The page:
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Peek-a-Boo ... It Sees Cancer Cells


Finding cancer cells before they have a chance to form into tumors is often critical to patients' survival. Researchers at the University of Missouri led by John Viator have developed a new way to search for cancer cells in a patient's blood sample using photoacoustics, reports MedicalXpress. Viator says the device provides the earliest detection of aggressive melanoma cancers to date. It shines a laser light into a blood sample, and the melanin inside any cancer cells that may be present absorbs the light. The cells then expand and become prominently visible to researchers, MedicalXpress says. Viator likens the process to watching an eight-lane highway full of white compact cars and being able to spot the black 18-wheeler truck in their midst. Viator signed a commercialization license to offer the device for testing to other researchers, and he's preparing to submit the device to FDA for approval for clinical use, MedicalXpress adds. If approved, the device would be about the size of a desktop printer, and cost less than the MRIs and CT scans doctors currently use to detect melanoma, as well as being able to diagnose the disease much earlier than those methods can.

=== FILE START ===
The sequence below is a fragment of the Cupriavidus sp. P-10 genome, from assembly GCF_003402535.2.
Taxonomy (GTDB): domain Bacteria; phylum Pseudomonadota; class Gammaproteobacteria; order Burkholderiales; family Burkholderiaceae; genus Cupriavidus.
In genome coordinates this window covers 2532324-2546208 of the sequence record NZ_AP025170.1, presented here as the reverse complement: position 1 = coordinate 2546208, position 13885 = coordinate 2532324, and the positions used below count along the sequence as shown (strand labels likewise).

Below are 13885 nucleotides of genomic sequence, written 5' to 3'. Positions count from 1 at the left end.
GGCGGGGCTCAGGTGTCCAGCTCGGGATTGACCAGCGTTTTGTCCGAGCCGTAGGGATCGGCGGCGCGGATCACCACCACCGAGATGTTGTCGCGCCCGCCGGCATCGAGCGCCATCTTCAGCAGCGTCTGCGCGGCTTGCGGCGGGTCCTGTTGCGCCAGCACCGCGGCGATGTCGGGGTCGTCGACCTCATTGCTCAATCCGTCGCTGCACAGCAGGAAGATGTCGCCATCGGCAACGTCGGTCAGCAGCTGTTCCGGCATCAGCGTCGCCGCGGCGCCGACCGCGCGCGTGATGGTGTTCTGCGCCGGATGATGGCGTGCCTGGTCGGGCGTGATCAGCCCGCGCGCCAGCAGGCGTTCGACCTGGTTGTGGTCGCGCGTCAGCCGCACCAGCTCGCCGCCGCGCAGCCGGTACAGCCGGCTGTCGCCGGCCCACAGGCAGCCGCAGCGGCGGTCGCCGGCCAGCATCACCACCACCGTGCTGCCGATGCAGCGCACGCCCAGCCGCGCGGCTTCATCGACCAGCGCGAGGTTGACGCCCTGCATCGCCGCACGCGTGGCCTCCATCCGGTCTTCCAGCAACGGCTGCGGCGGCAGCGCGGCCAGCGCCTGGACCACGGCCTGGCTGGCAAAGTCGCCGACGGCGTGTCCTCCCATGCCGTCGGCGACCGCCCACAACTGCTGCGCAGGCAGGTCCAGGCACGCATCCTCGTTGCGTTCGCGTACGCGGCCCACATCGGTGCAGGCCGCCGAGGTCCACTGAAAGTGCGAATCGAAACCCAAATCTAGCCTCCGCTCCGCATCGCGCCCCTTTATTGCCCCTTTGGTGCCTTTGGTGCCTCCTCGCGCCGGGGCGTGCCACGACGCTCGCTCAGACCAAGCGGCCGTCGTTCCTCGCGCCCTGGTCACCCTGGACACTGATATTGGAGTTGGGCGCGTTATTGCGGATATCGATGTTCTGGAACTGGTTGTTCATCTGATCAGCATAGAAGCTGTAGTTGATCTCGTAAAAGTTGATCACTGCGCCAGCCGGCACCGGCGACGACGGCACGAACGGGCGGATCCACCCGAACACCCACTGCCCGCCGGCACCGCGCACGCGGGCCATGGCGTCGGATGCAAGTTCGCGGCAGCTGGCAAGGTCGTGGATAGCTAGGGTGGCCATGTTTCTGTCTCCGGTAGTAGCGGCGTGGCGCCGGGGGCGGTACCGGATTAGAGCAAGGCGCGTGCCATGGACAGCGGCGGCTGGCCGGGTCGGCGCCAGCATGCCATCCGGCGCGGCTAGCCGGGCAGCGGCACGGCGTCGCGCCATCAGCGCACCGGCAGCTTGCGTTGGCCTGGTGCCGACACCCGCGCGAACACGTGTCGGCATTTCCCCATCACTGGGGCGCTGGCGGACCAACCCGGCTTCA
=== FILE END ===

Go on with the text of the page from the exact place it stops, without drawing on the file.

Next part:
The Scan

WHO Seeks Booster Pause

According to CNN, the World Health Organization is calling for a moratorium on administering SARS-CoV-2 vaccine boosters until more of the world has received initial doses.

For Those Long Legs

With its genome sequence and subsequent RNAi analyses, researchers have examined the genes that give long legs to daddy longlegs, New Scientist says.

September Plans

The New York Times reports that the US Food and Drug Administration is aiming for early September for full approval of the Pfizer-BioNTech SARS-CoV-2 vaccine.

Nucleic Acids Research Papers on Targeting DNA Damage Response, TSMiner, VarSAn

In Nucleic Acids Research this week: genetic changes affecting DNA damage response inhibitor response, "time-series miner" approach, and more.